The Final Step To Our Perfection
Hyo Jin Moon
Belvedere, New York
Today I have chosen a topic that I've used several times before, "Me Final Step to Our Perfection." That is a very broad and very vague topic but my theme will center around rejection.
Obviously most of you have personally experienced and know the difficulty of the fact that this society and world expect certain things from us. We all have tried desperately to achieve certain things in our lives to become worthy of our calling. In many ways what we strive to attain is a certain achievement: to be in the position where the world or society looks at us and says we have accomplished. We want to be recognized for having reached a certain perfection based upon our ability.
That recognition is very important to all of us. We strive to attain that realization by trying to understand and gain dominion over our selves, to utilize our own abilities and to perfect them. We want to show the world, "I am somebody because of what I have achieved based on what was given to me."
This process is not easy. It is difficult to achieve things that the world can recognize as your perfection. A lot of sacrifice and dedication is necessary. An absolute devotion to achieving your own perfection is necessary.
But all that aside, the reason that I have chosen the topic of rejection is that rejection plays a large part in this process of perfection. Obviously you can say that because there is a certain ideal of what perfection is, then there must be certain boundaries. When boundaries exist you must accept the fact that there will be rejection. When you do things beyond the boundary, they have to be rejected in respect to the realm of perfection. If you want to stay within the realm of perfection, rejection becomes a part of the perfection process.
Adam was in the position to fulfill important things. He was to perfect God's true love. In order for him to achieve this great task, the first thing he had to do was reject himself. He had to reject his own desire and the things which would impede him from working within the realm of God's ideal of creation. Adam was introduced to certain ideas other than God's, which then provoked him to think selfishly about his own desires and things that would be physically beneficial to him. At that moment when he was tempted, if he could have rejected centering on himself and thought instead of Heavenly Father, the Fall would never have occurred. I'm not saying that Satan played a part in the perfection of Adam, but perhaps his position of tempting Adam could have aided Adam to take responsibility to become the counterpart of love to God by being in the position to deny himself and reject his own selfishness.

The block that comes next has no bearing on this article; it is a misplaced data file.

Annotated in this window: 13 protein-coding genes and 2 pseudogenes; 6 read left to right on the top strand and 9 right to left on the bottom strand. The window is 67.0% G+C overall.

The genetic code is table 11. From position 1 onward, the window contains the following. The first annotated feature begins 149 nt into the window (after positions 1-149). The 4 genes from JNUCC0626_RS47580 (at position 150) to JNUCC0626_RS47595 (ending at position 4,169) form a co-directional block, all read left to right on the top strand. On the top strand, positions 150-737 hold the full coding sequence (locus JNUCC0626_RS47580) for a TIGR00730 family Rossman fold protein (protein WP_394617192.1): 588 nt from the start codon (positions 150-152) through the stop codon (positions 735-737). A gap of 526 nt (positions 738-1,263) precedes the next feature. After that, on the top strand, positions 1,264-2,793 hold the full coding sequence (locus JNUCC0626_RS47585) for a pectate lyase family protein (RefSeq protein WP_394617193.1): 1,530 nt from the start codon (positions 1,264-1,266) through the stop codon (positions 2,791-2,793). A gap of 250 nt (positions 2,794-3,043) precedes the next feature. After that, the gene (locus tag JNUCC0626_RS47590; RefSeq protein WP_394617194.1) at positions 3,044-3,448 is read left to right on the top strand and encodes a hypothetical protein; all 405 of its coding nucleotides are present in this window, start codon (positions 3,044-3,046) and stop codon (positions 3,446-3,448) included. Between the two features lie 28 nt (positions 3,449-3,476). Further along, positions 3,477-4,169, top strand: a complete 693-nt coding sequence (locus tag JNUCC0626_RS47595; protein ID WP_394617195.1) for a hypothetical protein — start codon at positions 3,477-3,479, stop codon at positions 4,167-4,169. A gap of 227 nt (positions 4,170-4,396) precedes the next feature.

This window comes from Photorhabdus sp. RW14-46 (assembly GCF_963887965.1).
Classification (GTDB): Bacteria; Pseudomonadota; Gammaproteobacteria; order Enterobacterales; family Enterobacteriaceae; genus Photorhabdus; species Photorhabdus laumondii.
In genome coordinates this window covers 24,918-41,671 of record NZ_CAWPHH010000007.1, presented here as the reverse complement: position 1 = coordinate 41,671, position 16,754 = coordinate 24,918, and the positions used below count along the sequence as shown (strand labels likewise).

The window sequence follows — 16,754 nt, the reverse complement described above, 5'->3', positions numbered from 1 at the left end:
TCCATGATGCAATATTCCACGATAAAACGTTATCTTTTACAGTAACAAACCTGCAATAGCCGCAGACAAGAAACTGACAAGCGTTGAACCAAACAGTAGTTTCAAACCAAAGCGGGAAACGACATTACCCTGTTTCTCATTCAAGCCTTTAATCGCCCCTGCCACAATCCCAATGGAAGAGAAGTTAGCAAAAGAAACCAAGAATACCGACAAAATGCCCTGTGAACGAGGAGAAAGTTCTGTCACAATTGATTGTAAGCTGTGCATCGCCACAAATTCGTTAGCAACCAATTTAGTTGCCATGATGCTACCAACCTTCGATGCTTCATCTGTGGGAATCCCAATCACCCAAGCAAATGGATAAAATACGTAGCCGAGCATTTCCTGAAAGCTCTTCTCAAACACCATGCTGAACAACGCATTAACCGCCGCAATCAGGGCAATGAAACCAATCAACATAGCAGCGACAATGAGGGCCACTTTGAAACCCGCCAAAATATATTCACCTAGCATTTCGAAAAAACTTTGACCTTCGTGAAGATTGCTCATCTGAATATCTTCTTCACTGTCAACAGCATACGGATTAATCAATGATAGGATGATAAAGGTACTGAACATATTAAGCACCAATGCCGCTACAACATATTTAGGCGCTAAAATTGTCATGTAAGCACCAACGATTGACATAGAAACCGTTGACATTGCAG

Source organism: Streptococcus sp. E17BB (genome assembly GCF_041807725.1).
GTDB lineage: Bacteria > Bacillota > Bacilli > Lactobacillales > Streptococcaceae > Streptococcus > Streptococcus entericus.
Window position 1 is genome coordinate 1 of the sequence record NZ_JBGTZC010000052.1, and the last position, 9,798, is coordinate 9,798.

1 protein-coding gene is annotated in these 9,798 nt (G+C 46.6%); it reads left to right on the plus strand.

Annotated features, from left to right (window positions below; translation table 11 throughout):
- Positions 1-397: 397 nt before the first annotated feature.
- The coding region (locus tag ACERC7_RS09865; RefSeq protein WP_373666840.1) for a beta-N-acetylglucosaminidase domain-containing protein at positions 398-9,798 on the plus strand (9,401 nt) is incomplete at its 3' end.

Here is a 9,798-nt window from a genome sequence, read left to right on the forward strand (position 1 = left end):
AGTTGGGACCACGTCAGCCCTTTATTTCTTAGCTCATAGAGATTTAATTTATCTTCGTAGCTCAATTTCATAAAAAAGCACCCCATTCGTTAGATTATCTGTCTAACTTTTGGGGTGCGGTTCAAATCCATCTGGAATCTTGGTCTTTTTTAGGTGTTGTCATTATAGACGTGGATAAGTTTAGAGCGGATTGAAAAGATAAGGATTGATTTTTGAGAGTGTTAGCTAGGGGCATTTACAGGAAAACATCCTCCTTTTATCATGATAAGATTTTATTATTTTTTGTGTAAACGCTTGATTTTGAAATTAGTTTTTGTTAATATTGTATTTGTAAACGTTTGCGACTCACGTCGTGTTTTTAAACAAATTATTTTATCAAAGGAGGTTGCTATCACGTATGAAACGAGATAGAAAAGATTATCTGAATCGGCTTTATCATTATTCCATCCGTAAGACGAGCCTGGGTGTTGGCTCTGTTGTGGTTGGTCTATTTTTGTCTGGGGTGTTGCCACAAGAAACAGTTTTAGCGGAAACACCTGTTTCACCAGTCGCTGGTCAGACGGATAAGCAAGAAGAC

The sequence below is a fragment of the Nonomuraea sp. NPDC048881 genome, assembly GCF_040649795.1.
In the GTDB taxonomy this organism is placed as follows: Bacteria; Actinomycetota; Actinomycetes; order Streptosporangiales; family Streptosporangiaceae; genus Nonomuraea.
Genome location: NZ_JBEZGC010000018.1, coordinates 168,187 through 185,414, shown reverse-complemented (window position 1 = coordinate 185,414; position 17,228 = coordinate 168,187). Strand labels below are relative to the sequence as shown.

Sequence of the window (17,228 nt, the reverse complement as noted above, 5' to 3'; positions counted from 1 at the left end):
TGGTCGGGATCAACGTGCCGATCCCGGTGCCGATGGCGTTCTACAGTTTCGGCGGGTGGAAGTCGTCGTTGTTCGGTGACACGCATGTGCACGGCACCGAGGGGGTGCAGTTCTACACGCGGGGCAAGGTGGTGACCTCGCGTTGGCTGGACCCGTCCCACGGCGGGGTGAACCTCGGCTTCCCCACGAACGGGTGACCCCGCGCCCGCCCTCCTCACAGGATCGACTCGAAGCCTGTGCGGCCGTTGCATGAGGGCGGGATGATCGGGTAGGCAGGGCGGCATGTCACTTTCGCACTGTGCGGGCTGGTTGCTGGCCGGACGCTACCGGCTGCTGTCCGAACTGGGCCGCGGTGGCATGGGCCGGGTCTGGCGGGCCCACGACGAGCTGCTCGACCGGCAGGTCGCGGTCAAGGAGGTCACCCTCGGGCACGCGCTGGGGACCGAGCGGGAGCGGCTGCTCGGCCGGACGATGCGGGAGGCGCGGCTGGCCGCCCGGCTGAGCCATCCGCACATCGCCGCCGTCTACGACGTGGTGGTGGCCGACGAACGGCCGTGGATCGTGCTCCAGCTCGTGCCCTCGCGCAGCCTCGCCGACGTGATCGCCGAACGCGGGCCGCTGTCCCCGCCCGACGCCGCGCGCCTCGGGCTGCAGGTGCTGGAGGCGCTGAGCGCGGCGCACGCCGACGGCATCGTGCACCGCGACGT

In order for God Himself to choose the ideals of love, He had to reject His own selfness. He rejected selfness, therefore He longed for the realization of true love. Adam was in the position to reject his self, just as God rejected His selfness, to yearn for love, and to accept the will of God which is manifesting love.
One of the most difficult things in our lives is rejection. Everyone wants to be accepted. No one wants to be rejected, but that is an integral part of perfecting ourselves. When you look at Jesus Christ, during his forty day fast, he was tempted by Satan. Satan told him to turn the stone into bread. He took Jesus to the temple and told him to jump off and he took Jesus to the highest mountain peak and looked down at the kingdom of man and told Jesus, "Bow down to me, if you do all you see will be yours." Obviously Jesus rejected that temptation. Satan asked him to eat something. Satan stressed the point of centering on the physical body, saying the most important thing was bread. Jesus told him you don't live on bread alone but by the word of God. Through all these things, Satan was tempting the physical presence of Jesus. Ultimately Jesus rejected his physical self. He rejected Satan's offer of dominion over the physical world because he knew he would achieve that later centered on God.
Satan tried to provoke Jesus into rejecting God, while at the same time tempt